Daily facts
2 views | +0 today
Follow
Your new post is loading...
Your new post is loading...
Scooped by Daily Facts
Scoop.it!

Statue of Liberty Fun Facts — The Statue of Liberty-Ellis Island Foundation

Statue of Liberty Fun Facts — The Statue of Liberty-Ellis Island Foundation | Daily facts | Scoop.it

If you have ever visited the Statue of Liberty in person, you already know she's an imposing figure, but consider the following fun facts:


Official dedication ceremonies held on Thursday, October 28, 1886Total overall height from the base of the pedestal foundation to the tip of the torch is 305 feet, 6 inchesHeight of the Statue from her heel to the top of her head is 111 feet, 6 inchesThe face on the Statue of Liberty measures more than 8 feet tallThere are 154 steps from the pedestal to the head of the Statue of LibertyA tablet held in her left hand measures 23' 7" tall and 13' 7" wide inscribed with the date JULY IV MDCCLXXVI (July 4, 1776)The Statue has a 35-foot waistlineThere are seven rays on her crown, one for each of the seven continents, each measuring up to 9 feet in length and weighing as much as 150 poundsTotal weight of the Statue of Liberty is 225 tons (or 450,000 pounds)At the feet of the Statue lie broken shackles of oppression and tyrannyDuring the restoration completed in 1986, the new torch was carefully covered with thin sheets of 24k goldThe exterior copper covering of the Statue of Liberty is 3/32 of an inch thick (less than the thickness of two pennies) and the light green color (called a patina) is the result of natural weathering of the copper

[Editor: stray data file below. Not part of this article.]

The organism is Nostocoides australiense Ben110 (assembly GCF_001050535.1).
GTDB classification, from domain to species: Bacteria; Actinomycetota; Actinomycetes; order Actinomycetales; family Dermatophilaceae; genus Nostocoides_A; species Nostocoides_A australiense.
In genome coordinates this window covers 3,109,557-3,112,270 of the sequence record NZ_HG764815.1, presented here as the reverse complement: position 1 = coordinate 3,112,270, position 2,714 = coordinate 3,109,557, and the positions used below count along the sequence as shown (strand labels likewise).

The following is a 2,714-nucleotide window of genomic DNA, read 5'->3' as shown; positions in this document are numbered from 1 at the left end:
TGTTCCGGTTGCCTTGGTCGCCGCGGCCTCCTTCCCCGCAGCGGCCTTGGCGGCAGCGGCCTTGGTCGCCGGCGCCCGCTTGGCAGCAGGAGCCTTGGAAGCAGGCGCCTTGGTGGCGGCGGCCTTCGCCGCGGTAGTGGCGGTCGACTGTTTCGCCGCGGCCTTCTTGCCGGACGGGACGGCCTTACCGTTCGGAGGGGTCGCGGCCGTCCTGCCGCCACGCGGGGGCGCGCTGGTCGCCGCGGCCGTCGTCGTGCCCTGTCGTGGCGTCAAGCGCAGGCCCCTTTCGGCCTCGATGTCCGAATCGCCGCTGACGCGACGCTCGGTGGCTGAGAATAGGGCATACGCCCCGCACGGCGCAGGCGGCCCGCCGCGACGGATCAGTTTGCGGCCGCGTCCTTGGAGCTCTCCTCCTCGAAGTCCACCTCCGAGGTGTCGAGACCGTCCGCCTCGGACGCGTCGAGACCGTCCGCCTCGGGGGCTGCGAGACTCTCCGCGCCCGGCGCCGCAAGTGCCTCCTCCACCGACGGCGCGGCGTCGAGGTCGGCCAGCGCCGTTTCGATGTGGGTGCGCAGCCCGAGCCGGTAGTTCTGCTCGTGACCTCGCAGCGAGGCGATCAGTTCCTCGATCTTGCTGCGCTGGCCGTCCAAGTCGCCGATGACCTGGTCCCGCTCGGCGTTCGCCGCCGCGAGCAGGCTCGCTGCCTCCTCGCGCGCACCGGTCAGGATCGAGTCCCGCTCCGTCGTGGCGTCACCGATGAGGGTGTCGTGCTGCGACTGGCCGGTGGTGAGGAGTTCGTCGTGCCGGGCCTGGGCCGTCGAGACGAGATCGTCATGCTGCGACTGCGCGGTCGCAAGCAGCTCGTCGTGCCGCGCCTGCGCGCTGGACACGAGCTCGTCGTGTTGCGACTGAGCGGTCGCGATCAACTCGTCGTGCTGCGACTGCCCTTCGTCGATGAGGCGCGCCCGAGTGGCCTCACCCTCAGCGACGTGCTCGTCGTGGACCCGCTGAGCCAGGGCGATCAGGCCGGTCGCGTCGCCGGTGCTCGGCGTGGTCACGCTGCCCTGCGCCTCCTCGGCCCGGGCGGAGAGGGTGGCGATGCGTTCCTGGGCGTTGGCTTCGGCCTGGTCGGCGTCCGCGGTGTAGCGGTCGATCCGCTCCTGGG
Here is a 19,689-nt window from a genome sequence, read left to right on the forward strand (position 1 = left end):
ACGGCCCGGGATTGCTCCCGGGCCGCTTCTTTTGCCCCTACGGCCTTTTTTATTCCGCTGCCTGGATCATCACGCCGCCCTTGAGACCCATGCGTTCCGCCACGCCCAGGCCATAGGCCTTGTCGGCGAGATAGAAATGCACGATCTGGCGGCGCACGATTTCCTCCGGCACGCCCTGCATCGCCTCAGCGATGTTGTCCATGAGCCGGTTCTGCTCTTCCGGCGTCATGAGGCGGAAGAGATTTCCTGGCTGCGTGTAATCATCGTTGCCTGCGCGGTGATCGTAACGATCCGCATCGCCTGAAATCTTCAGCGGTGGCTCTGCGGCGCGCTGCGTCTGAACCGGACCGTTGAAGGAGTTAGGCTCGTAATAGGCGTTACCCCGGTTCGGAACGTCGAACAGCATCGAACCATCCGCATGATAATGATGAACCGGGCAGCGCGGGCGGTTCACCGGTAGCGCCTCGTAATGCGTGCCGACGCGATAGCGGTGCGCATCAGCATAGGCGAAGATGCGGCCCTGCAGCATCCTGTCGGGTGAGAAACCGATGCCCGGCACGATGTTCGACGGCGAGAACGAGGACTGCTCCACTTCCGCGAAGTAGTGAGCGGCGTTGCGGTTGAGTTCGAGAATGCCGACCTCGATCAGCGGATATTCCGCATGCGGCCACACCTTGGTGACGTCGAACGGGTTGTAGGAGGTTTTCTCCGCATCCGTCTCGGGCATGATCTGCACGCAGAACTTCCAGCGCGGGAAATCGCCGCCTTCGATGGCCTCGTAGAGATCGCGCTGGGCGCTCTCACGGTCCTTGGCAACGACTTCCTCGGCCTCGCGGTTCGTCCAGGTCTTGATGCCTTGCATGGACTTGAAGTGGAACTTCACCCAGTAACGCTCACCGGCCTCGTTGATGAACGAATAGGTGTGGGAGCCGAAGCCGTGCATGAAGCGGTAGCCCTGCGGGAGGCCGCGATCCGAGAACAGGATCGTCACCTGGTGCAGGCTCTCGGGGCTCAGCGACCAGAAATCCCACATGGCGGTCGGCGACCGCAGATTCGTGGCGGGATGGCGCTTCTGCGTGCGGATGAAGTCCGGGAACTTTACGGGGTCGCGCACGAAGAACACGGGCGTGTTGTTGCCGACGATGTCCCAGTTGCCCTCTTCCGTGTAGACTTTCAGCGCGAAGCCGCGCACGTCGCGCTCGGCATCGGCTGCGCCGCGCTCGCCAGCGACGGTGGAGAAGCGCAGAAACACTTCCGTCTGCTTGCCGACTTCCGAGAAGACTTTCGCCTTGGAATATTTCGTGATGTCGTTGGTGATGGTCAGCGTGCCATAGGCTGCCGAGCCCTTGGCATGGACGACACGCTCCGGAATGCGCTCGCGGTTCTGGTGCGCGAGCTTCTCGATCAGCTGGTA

more...
No comment yet.
Scooped by Daily Facts
Scoop.it!

American Robin

American Robin | Daily facts | Scoop.it

Each year, we've had a pair of robins build their nest and raise their chicks under the drain-spout of our roof.  The cheerful singing of the male robins wakes us up each morning (though I must admit that the peeping of the chicks gets to be a bit much when they're waiting for breakfast).

Daily Facts's insight:

Most of us don't have to wander far to bird watch if you're happy to watch the American Robin.  They're one of the first to arrive in spring and happily hop along on front lawns searching for a meal of worms.

The American Robin is a member of the Bluebird and Thrush family.  It's called the 'American' robin because it was named after a similar (though smaller) bird found in Great Britain.

more...
No comment yet.